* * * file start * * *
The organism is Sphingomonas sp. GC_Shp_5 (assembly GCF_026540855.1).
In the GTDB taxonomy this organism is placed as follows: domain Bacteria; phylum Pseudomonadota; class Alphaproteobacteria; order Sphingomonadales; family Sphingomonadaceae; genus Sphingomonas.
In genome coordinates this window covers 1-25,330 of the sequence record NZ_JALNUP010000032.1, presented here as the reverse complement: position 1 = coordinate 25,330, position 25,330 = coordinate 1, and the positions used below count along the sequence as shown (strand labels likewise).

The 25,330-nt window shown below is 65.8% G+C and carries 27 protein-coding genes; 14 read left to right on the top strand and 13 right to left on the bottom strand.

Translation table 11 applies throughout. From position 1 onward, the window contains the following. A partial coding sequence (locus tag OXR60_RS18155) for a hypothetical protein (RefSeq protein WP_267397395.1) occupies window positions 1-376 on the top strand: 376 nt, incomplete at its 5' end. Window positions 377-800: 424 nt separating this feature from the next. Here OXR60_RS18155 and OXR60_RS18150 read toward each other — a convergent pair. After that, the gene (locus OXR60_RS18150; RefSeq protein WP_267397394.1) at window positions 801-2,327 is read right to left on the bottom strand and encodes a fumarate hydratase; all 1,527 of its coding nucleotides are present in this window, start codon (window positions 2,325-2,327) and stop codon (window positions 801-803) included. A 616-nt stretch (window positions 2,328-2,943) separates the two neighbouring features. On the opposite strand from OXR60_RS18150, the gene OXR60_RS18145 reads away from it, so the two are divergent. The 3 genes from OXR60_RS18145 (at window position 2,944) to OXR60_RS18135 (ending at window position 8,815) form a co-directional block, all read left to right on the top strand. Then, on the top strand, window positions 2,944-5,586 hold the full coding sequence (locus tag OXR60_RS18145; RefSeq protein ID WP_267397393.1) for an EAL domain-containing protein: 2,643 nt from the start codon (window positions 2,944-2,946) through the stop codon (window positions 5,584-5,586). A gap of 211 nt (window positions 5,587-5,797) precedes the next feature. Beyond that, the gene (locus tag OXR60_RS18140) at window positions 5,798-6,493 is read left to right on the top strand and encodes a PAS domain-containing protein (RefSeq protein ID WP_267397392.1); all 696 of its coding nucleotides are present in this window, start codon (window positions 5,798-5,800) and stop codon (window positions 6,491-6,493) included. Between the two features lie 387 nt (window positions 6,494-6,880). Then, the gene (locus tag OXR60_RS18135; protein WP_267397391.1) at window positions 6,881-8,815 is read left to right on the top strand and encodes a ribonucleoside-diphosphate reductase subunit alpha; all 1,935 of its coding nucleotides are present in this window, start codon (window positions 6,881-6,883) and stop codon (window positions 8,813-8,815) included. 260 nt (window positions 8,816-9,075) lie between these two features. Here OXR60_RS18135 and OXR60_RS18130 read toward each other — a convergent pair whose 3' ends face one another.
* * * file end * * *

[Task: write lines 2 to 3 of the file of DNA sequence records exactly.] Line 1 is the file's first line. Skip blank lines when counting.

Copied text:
In the GTDB taxonomy this organism is placed as follows: domain Bacteria; phylum Pseudomonadota; class Alphaproteobacteria; order Sphingomonadales; family Sphingomonadaceae; genus Sphingomonas.
In genome coordinates this window covers 1-25,330 of the sequence record NZ_JALNUP010000032.1, presented here as the reverse complement: position 1 = coordinate 25,330, position 25,330 = coordinate 1, and the positions used below count along the sequence as shown (strand labels likewise).